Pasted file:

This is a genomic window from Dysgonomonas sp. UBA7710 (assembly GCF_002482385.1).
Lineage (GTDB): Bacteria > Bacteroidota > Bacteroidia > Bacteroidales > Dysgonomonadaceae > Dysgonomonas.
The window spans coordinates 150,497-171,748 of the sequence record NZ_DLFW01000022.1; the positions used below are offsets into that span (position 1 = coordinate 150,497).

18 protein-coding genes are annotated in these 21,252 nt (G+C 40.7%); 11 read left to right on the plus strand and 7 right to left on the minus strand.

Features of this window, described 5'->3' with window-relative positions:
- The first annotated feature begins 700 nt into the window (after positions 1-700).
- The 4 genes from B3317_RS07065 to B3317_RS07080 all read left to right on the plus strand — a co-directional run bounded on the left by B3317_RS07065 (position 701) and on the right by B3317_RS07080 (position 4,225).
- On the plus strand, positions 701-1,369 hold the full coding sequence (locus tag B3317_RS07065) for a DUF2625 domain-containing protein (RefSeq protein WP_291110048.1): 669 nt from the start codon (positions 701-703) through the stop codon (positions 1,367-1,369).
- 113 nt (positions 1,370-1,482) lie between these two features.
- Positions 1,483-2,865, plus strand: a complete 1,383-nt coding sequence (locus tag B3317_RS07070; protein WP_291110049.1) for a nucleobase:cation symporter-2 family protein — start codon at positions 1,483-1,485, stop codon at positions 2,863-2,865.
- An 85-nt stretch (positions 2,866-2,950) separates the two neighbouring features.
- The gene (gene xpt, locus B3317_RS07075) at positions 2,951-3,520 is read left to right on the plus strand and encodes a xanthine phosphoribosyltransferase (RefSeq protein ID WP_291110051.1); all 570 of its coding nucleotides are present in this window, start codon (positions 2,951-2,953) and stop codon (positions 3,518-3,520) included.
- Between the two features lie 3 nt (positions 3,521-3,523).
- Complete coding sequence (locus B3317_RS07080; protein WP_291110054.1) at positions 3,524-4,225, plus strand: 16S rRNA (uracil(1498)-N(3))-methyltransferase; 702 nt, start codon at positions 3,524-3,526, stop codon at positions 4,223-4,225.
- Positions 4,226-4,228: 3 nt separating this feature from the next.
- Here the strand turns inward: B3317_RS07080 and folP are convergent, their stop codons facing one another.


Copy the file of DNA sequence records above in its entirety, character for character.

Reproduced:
This is a genomic window from Dysgonomonas sp. UBA7710 (assembly GCF_002482385.1).
Lineage (GTDB): Bacteria > Bacteroidota > Bacteroidia > Bacteroidales > Dysgonomonadaceae > Dysgonomonas.
The window spans coordinates 150,497-171,748 of the sequence record NZ_DLFW01000022.1; the positions used below are offsets into that span (position 1 = coordinate 150,497).

18 protein-coding genes are annotated in these 21,252 nt (G+C 40.7%); 11 read left to right on the plus strand and 7 right to left on the minus strand.

Features of this window, described 5'->3' with window-relative positions:
- The first annotated feature begins 700 nt into the window (after positions 1-700).
- The 4 genes from B3317_RS07065 to B3317_RS07080 all read left to right on the plus strand — a co-directional run bounded on the left by B3317_RS07065 (position 701) and on the right by B3317_RS07080 (position 4,225).
- On the plus strand, positions 701-1,369 hold the full coding sequence (locus tag B3317_RS07065) for a DUF2625 domain-containing protein (RefSeq protein WP_291110048.1): 669 nt from the start codon (positions 701-703) through the stop codon (positions 1,367-1,369).
- 113 nt (positions 1,370-1,482) lie between these two features.
- Positions 1,483-2,865, plus strand: a complete 1,383-nt coding sequence (locus tag B3317_RS07070; protein WP_291110049.1) for a nucleobase:cation symporter-2 family protein — start codon at positions 1,483-1,485, stop codon at positions 2,863-2,865.
- An 85-nt stretch (positions 2,866-2,950) separates the two neighbouring features.
- The gene (gene xpt, locus B3317_RS07075) at positions 2,951-3,520 is read left to right on the plus strand and encodes a xanthine phosphoribosyltransferase (RefSeq protein ID WP_291110051.1); all 570 of its coding nucleotides are present in this window, start codon (positions 2,951-2,953) and stop codon (positions 3,518-3,520) included.
- Between the two features lie 3 nt (positions 3,521-3,523).
- Complete coding sequence (locus B3317_RS07080; protein WP_291110054.1) at positions 3,524-4,225, plus strand: 16S rRNA (uracil(1498)-N(3))-methyltransferase; 702 nt, start codon at positions 3,524-3,526, stop codon at positions 4,223-4,225.
- Positions 4,226-4,228: 3 nt separating this feature from the next.
- Here the strand turns inward: B3317_RS07080 and folP are convergent, their stop codons facing one another.